To promote his new book Martian Summer, author Andrew Kessler opened Ed’s Martian Books, a New York City bookstore that only sells one book — his new book, Martian Summer, not surprisingly.
That certainly makes it easier on people who have a hard time wandering into bookstores and can’t escape without buying a giant stack of overflowing paperbacks.
The book is Kessler’s account of his time spent one summer as a civilian observer of the 2008 NASA Mars Phoenix rover mission. Publisher’s Weekly described the book as a “slightly offbeat firsthand account of scientific determination and stubborn intellect.” It also “delivers a fascinating journey of discovery peppered with humor.”
The store, however, is a rather clever marketing ploy, which is fitting because Kessler’s day job is in advertising.
Mr. Kessler said he was inspired by restaurants like the Meatball Shop on the Lower East Side. “I was thinking about people that just sell one thing really well,” he said. Religions, he reasoned, ply a single book. Why can’t a bookstore? He calls himself the Monobookist.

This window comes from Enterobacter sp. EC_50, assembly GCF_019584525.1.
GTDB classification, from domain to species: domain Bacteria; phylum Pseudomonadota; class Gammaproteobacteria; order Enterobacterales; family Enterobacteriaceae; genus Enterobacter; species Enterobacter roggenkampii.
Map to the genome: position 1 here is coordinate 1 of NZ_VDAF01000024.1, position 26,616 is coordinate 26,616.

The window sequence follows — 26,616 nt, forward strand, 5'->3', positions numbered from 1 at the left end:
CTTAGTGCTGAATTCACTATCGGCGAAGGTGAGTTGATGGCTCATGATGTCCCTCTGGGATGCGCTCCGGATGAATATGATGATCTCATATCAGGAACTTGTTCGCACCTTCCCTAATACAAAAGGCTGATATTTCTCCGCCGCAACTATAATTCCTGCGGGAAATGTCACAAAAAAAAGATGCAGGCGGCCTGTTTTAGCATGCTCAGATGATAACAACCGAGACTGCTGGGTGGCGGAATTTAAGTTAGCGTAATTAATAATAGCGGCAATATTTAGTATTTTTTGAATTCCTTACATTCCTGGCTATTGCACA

He is not the first: Walter Swan, a plasterer-turned-author, opened the One Book Bookstore in Bisbee, Ariz., after self-publishing a compilation of stories about his life that publishers had rejected.
Mr. Kessler seemed delighted to learn of Mr. Swan, who died in 1994. Ed’s has inspired some telling responses since Mr. Kessler opened the store on April 12.
“People really project themselves onto the store, when they feel really happy or angry or ask you how you can possibly pay your bills,” Mr. Kessler said one recent evening, as the after-work crowd breezed past, some doing a quick double-take. “It gets pretty intense sometimes.”
He estimates he’s only sold about 100 books from the fake bookstore, according the NYT’s article, because he’s “not a very good businessperson.” The bookstore will close once the new tenant moves in at the end of May.
(photo by Trammell Hudson)